Nose Staph infections
Aside from your skin, a favorite place for Staph and MRSA bacteria to live and grow is in your nose. Bacteria like Staph love moist and warm places like the nose, upper respiratory system, groin and arm pits. Staph can live in your nose and not cause a nose infection, however many people get sores and infections in their nose.
For kids, the nose can get a lot of “finger traffic” which can spread Staph bacteria around to other surfaces they touch. Because Staph aureus (the bacteria responsible for MRSA) live in the nose of about 30% of all people, it’s why Staph nose infections are one of the most common types of Staph infections.
Nasal Staph is so common that it’s the most likely place your doctor will test you for Staph or MRSA. If you have an active infection anyplace on your body, chances are the bacterial are also living in your nose too.
Points to consider if you have a MRSA or Staph nose infection:
- The skin in and around the nose is sensitive, especially if you have an active infection there. Many natural treatments have been very successful at stopping these infections. They must first be diluted before applying to the nose to guard against burning and stinging. Delicate areas like the nose are also more prone to developing sensitivities to some natural remedies if used for too long a period of time.
- Staph nose infections can become sinus infections. These types of infections are very challenging to address with traditional antibiotics because the sinuses are encompassed in bone. Biofilms are also a common issue for sinus infections. This is where my own Staph infections kept recurring for four years.
- Staph mouth infections can also occur because the mouth is another warm, moist area Staph and MRSA love. There are very simple powerful essential oil protocols that can help stop Staph in the mouth.
- Be sure to consider supporting your body internally if you have nasal Staph. Infections like Staph and MRSA skin infections may have an internal component as well which can include “stealth” forms of the bacteria and biofilm formations, making them much more difficult to eliminate. Systemic or internal natural remedies can be just as important as using remedies at the site of the infection.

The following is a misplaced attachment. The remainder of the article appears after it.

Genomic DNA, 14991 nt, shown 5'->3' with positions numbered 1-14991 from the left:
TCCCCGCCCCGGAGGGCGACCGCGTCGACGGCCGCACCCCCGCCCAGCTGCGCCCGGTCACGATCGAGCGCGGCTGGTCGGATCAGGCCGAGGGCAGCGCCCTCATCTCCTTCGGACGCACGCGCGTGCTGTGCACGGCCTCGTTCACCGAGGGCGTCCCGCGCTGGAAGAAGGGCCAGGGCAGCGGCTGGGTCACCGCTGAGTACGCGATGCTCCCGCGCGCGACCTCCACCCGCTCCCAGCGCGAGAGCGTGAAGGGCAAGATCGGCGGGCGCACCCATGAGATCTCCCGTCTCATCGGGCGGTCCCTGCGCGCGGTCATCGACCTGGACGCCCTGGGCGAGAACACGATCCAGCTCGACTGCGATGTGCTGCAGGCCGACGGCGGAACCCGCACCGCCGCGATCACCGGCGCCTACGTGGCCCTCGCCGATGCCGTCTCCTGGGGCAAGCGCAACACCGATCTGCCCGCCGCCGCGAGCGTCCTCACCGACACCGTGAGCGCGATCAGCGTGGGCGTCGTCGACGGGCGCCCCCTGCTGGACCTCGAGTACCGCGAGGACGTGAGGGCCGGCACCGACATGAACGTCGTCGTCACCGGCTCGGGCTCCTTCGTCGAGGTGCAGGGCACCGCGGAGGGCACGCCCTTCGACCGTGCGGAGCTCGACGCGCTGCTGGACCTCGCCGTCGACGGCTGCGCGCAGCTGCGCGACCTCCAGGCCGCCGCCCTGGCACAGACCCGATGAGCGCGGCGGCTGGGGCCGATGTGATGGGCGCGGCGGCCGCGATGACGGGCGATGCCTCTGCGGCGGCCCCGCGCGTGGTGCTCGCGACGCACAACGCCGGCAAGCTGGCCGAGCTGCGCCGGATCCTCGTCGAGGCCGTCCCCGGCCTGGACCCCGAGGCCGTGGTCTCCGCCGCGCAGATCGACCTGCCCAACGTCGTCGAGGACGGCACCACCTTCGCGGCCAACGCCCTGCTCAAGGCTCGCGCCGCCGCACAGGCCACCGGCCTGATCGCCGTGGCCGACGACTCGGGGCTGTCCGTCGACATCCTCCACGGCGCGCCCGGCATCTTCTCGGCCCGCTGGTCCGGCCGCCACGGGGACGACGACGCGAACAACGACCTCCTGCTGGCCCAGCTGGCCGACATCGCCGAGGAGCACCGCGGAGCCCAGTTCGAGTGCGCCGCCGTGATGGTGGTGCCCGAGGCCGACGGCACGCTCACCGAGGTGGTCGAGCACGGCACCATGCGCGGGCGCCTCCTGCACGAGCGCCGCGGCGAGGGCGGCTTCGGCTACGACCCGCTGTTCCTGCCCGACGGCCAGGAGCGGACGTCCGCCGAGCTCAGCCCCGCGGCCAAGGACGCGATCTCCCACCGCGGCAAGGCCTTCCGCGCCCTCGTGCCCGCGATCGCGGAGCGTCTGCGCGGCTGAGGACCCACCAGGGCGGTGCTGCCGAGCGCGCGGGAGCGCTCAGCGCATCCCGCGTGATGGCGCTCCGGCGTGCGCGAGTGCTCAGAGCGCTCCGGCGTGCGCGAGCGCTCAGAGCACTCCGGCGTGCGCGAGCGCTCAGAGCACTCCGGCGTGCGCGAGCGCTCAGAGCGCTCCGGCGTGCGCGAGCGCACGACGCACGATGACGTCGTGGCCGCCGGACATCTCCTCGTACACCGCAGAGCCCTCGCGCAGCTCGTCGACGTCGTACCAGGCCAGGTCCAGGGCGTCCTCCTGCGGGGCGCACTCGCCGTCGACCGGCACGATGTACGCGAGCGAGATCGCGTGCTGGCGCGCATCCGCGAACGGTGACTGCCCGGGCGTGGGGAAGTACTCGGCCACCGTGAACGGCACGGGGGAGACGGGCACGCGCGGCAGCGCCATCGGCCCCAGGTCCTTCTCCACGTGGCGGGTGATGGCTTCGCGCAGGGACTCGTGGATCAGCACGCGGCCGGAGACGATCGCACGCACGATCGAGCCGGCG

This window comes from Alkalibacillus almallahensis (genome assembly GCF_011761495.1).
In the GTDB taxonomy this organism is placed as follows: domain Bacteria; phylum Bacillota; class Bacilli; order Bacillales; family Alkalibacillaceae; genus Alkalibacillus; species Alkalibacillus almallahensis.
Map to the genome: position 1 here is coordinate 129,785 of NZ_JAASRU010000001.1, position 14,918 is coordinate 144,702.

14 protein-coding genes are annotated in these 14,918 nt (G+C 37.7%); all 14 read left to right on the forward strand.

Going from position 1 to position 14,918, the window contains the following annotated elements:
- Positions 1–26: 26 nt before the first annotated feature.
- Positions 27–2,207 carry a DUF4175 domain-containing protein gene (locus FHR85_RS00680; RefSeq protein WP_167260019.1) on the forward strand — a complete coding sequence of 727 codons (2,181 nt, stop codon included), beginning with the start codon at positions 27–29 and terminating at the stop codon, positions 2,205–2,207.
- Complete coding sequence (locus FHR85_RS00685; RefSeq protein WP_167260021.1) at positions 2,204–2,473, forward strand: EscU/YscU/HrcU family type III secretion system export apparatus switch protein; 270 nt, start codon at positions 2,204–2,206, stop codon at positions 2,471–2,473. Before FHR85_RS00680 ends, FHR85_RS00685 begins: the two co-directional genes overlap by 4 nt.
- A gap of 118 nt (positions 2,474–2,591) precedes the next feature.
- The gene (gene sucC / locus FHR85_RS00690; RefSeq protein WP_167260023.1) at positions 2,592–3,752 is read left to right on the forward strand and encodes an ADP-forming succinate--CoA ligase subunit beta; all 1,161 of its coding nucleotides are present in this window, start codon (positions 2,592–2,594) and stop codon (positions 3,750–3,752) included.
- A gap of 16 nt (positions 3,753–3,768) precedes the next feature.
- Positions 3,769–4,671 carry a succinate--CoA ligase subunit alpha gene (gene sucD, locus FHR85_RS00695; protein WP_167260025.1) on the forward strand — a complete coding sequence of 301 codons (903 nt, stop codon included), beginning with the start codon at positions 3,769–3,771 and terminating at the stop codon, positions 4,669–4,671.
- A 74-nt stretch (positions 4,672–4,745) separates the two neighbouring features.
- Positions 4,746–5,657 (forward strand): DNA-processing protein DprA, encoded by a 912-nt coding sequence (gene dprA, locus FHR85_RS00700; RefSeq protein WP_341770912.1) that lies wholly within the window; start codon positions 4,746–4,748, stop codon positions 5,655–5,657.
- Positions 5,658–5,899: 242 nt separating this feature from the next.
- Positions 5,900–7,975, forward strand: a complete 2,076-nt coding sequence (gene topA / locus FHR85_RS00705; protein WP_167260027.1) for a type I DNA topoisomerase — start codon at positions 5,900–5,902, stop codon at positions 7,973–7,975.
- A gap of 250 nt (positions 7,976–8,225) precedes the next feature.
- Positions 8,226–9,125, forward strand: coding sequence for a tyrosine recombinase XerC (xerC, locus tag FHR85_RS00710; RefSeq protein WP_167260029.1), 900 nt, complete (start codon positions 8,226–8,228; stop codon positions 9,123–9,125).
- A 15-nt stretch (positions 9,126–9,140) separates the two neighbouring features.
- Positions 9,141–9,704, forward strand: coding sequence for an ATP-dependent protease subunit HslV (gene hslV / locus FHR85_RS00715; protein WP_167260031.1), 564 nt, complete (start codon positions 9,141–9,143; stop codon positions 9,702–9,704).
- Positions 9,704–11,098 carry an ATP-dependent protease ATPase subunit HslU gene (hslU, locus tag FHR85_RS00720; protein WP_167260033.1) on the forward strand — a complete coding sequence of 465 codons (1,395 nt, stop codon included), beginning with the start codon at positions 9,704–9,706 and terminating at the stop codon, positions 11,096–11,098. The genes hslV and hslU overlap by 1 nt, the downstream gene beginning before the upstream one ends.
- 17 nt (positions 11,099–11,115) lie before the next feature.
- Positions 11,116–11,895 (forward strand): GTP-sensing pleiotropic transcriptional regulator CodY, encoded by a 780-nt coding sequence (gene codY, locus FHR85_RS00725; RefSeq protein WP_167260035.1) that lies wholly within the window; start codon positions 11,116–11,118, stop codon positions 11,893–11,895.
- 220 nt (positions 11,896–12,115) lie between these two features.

- Both nose Staph and MRSA are easily spread. These bacteria spread by direct touch, from person to person or object to person. And as mentioned above, the nose can be a “high traffic” area. People with nasal Staph or MRSA can spread the bacterial very easily to other people or onto the surfaces and objects they touch.
- If you have a positive test for nose Staph, you are either a carrier, or you may be actively infected. However, it’s possible to be a Staph or MRSA carrier and still test negative for nasal Staph. A MRSA carrier may harbor the bacteria on another area of their body and still test negative in their nose. In fact, many doctors now prefer the back of the throat as a more reliable Staph or MRSA test.
To your best health,
Microbiologist and Natural Health Advocate
Michelle’s book MRSA Secrets Revealed includes protocols for naturally controlling Staph and MRSA in the mouth, nose and sinuses.